Until last week, a high-profile lawsuit questioning the legitimacy of two state constitutional amendments had been bogged down in procedural issues for months, raising new concerns over political gamesmanship in the state’s judicial system. was rising.
The lawsuit is also hampered by an email retention policy that changed last year. This could ultimately mean that the state attorney of record that the NAACP hoped to consider in litigation no longer exists.
Procedural issues came to a head Tuesday when NAACP lawyers asked the North Carolina Supreme Court to take the case to lower court, claiming a panel of Republican judges unnecessarily delayed the case. On Wednesday, the panel independently proceeded, discussing the Supreme Court’s request and proceeding with the case again.
These types of lawsuits are common in North Carolina and often last for years.
Brooks Fuller, director of the North Carolina Public Government Commission, said:
Legislative Services Director Paul Coble, who oversees the day-to-day operations of the Capitol and implemented the policy, did not respond to a request for comment last week. But he has defended the policy in the past, saying states shouldn’t pay for server space to store legislative records indefinitely. He said he could keep the records as long as he wanted or ask Congress to keep them for up to 10 years.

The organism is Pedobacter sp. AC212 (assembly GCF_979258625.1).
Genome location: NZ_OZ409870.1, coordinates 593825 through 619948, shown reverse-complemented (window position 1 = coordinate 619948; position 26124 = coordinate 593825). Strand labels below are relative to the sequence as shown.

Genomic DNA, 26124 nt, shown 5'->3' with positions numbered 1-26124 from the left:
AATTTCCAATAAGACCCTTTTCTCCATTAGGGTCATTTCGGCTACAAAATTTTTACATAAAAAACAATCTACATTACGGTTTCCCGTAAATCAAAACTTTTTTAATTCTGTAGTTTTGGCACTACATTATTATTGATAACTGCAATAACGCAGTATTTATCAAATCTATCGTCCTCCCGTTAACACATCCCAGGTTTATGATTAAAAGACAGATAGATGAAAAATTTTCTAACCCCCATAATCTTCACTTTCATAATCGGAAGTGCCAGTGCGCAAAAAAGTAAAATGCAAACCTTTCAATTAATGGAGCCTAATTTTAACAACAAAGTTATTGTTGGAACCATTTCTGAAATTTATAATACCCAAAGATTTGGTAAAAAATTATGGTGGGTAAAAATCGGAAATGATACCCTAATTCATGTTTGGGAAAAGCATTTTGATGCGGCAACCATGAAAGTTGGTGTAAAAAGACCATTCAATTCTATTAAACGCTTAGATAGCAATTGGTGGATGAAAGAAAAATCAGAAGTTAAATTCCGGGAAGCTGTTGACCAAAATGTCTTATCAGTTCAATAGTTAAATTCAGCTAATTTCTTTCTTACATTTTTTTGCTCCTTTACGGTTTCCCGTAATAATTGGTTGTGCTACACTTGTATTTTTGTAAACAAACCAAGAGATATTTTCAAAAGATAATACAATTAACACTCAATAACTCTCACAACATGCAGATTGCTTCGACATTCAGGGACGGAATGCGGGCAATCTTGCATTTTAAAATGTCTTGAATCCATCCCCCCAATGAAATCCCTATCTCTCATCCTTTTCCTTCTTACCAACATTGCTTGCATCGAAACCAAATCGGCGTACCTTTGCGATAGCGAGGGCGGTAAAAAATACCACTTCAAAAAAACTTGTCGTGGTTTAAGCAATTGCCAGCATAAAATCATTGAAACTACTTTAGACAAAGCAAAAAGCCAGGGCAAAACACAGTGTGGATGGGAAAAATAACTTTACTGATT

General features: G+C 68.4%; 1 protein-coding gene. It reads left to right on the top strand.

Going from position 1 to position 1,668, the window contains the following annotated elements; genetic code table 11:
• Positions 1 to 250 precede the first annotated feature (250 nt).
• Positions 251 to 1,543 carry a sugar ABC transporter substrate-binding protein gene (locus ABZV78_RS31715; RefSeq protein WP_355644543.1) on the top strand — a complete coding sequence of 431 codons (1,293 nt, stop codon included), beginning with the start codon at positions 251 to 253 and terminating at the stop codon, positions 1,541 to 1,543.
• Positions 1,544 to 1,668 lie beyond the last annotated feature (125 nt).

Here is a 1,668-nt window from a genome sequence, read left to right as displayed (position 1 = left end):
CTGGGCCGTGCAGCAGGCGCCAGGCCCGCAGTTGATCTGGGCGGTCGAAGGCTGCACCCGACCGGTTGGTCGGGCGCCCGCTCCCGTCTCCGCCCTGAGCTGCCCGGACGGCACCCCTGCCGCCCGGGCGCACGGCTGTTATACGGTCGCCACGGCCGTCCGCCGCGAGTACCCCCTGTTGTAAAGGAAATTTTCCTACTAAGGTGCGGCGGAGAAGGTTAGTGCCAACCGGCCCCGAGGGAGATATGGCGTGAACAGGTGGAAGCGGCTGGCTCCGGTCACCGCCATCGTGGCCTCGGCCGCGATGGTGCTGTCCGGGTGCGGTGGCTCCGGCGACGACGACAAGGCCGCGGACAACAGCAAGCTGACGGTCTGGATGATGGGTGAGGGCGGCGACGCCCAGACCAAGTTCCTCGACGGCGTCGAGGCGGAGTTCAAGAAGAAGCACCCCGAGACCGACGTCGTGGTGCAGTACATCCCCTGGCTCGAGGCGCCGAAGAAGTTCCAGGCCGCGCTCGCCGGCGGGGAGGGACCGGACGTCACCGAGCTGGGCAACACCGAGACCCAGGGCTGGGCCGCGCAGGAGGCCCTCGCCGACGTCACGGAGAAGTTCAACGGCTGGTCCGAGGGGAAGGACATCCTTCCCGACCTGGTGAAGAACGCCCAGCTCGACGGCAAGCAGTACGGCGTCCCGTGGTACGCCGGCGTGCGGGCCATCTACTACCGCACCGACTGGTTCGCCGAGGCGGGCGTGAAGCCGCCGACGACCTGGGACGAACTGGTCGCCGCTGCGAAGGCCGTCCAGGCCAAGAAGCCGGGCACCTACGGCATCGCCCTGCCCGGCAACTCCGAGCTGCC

But a lawyer representing the NAACP says he has spoken to lawmakers who appear unfamiliar with the policy. They also say Coble’s office took a detour when it was looking for emails related to Congressional debate on the state’s income tax cap.
After contacting the State Archives, the Legislature’s Financial Research Division, Coble’s office, and individual and former legislators, no records appear to exist, said an attorney with the Southern Environmental Law Center, which represents the NC NAACP. . case.
SELC Attorney Brooks Rainey Pearson said:
The underlying lawsuit, NAACP v. Moore, argued that the Republican overwhelming majority in Congress in 2018 could not have started the process of amending the state constitution because the state legislature was illegally occupying seats. claim. The legislators had been drawn from districts later declared unconstitutional gerrymandering in a separate lawsuit. The NAACP lawsuit argues that the Republican majority can pass ordinary bills but cannot bring constitutional amendments to the voters.
As the lawsuit progressed, the issue was narrowed down to two voter-approved amendments in the 2018 election. One is lowering the cap on state income tax rates and the other is requiring photo ID to vote.
But before the Superior Court could hold these claims, the Court of Appeals had to formally remand the case. That didn’t happen, and the NAACP legal team filed a Mandams warrant in the Supreme Court this week, seeking to get the Court of Appeals to take action.
“It’s been months since this case has been in limbo,” said SELC’s Kym Meyer, the lead attorney on the case. “nothing [the Court of Appeals] decide. They literally just sign a piece of paper and send it in. ”